There may be no liquid more beneficial to your health than green tea. It is loaded with antioxidants, such as flavonoids and catechins which scavenge for free radicals that can damage DNA and contribute to cancer and atherosclerosis. Antioxidants prevent cancer associated cells from attacking healthy cells and can decrease the risk of the disease. It can also helps lower cholesterol, increase concentration and memory.
Green tea increases fat burning and boosts metabolism. Previous studies have shown that drinking four cups of green tea a day have helped people lose more than six pounds over the course of two months. Other health benefits of green tea include improved brain function, increased energy, decreased risk of breast, prostate, and colorectal cancer, lowered risk for Alzheimer’s disease and Parkinson’s disease, and improved dental health, as it kills bacteria. This list goes on. Green tea may lower your risk for Type 2 diabetes, may reduce the chances for heart disease and lowers your risk for obesity.
One specific catechin, epigallocatechin-3-gallate (EGCG), is unique to green tea and is abundant as a result of the minimal processing through which green tea goes. Lab studies have shown that EGCG and a few other catechins can be more powerful than vitamins C and E in stopping oxidative damage to cells in addition to potentially having the ability to fight other diseases. Furthermore, it is thought that EGCG plays an important role in inhibiting DNA synthesis and cell replication, both imperative for the survival of cancer cells.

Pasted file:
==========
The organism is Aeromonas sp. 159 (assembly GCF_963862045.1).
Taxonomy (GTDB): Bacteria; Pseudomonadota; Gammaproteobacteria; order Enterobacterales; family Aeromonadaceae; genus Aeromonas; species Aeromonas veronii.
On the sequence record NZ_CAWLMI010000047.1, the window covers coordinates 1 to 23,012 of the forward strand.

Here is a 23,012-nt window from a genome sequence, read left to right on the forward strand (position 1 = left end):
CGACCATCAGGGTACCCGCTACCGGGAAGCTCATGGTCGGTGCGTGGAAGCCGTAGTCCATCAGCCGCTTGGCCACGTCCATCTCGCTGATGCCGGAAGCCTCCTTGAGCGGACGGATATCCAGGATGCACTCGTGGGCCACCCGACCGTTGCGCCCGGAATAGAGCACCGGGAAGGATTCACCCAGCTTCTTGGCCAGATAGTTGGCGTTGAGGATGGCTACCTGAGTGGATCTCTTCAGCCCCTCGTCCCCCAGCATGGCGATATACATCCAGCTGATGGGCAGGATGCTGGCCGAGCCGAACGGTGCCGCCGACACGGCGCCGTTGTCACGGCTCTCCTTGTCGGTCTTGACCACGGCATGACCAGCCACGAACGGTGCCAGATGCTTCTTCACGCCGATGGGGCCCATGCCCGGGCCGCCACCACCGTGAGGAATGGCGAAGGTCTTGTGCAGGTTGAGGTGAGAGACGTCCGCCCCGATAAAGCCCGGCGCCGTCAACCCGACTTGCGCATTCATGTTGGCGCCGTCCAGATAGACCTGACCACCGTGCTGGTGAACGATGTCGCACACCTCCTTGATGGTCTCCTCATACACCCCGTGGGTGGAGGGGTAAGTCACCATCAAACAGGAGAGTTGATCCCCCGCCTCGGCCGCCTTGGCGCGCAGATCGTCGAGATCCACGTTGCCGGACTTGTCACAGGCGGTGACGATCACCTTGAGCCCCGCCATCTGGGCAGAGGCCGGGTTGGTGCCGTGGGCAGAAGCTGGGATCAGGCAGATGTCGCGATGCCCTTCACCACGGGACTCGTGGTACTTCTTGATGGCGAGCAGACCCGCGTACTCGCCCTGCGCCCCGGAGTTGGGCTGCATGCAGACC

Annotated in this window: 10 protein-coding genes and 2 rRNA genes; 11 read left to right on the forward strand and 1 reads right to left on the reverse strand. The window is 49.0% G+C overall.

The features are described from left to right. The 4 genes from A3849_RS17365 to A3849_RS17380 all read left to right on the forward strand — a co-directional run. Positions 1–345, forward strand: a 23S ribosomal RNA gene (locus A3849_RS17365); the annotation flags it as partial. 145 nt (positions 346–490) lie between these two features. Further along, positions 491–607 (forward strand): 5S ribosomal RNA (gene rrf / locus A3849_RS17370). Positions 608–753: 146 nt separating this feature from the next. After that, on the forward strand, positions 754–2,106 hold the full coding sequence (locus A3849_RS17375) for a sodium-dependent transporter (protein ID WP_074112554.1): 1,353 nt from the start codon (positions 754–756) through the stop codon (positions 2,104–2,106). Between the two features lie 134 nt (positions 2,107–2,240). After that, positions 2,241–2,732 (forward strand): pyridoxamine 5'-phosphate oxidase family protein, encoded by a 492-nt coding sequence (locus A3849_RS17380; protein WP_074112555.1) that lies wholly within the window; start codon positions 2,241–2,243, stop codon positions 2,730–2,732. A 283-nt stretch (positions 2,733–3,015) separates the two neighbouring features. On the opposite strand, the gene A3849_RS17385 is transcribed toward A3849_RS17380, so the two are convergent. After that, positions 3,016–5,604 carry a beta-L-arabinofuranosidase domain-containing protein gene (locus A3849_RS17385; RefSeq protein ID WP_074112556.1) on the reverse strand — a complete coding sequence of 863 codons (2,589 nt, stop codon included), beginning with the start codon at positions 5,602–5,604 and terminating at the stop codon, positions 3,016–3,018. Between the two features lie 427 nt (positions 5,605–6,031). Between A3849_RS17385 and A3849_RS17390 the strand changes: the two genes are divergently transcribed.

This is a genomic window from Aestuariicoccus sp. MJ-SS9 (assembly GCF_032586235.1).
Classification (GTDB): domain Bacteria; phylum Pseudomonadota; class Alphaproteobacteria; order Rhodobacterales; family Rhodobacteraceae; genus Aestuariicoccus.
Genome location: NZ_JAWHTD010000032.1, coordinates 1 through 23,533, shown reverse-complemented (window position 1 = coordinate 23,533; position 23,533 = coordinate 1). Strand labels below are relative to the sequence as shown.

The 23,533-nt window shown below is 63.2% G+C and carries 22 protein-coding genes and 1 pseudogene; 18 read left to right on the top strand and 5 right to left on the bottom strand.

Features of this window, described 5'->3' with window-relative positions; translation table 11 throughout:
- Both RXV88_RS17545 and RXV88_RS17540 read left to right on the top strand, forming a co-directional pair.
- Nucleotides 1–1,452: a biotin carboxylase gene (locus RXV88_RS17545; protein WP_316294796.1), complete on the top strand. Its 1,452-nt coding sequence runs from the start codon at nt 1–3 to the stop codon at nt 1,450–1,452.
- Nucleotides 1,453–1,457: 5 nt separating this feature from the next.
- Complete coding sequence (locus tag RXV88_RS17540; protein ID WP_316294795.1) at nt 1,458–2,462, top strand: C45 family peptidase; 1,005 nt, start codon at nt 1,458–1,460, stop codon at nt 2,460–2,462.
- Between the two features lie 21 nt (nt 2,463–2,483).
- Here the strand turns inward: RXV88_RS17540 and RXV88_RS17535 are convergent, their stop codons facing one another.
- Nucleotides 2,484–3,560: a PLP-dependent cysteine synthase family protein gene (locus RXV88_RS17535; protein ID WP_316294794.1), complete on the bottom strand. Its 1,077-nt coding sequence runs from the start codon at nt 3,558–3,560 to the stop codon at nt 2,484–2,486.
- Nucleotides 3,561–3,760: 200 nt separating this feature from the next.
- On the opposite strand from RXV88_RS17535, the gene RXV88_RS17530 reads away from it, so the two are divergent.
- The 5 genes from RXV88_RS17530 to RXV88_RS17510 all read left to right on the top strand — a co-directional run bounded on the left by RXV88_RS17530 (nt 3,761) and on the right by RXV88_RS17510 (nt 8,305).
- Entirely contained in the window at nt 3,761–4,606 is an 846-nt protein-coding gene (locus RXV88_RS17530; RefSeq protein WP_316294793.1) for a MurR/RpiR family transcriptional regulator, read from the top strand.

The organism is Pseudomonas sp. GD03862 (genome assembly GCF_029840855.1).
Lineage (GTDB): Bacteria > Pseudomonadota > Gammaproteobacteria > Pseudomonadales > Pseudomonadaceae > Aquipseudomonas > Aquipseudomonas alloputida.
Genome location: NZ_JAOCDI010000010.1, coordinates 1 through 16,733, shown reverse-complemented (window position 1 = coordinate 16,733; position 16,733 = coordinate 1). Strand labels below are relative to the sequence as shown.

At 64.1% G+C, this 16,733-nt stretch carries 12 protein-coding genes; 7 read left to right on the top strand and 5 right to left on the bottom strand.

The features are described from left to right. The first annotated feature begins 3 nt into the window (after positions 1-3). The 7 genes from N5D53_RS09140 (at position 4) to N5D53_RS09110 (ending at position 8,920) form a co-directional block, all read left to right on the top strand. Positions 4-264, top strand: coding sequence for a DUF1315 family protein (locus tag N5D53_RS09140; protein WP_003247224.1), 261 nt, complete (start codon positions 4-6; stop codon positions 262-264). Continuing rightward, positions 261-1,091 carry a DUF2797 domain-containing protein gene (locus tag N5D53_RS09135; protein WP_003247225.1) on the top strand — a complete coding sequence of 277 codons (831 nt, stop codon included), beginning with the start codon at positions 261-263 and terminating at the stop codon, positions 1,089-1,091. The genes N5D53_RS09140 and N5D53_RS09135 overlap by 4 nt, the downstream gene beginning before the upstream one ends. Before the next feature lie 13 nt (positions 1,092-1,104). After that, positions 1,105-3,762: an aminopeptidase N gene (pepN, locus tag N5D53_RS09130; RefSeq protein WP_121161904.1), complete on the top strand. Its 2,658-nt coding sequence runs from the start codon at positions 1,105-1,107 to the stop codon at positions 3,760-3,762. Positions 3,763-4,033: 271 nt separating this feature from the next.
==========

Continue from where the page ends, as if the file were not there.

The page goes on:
Please remember that green tea is not a panacea; there is no substitute for a healthy diet, physical activity and adequate monitoring of health conditions. To reap the most benefits of green tea (as measured by maximum catechin levels), be sure to let it steep for three to five minutes. Aim to drink about three cups of tea a day.
Also, keep in mind that freshly brewed tea confers the most benefits; bottled, instant or decaffeinated tea does not contain near the amount of catechins as fresh brewed tea. Green tea has been shown to impair iron absorption, especially from fruit and vegetable sources; however, adding lemon or milk to tea or drinking tea between, rather than with, meals will help counteract this problem. As always, check with your physician before making any changes to your diet.
Dr. David B. Samadi is the chairman of urology and chief of robotic surgery at Lenox Hill Hospital and professor of urology at Hofstra North Shore-LIJ School of Medicine. He is a medical correspondent for the Fox News Channel’s Medical A-Team and the chief medical correspondent for AM-970 in New York City. Visit Dr. Samadi’s blog at SamadiMD.com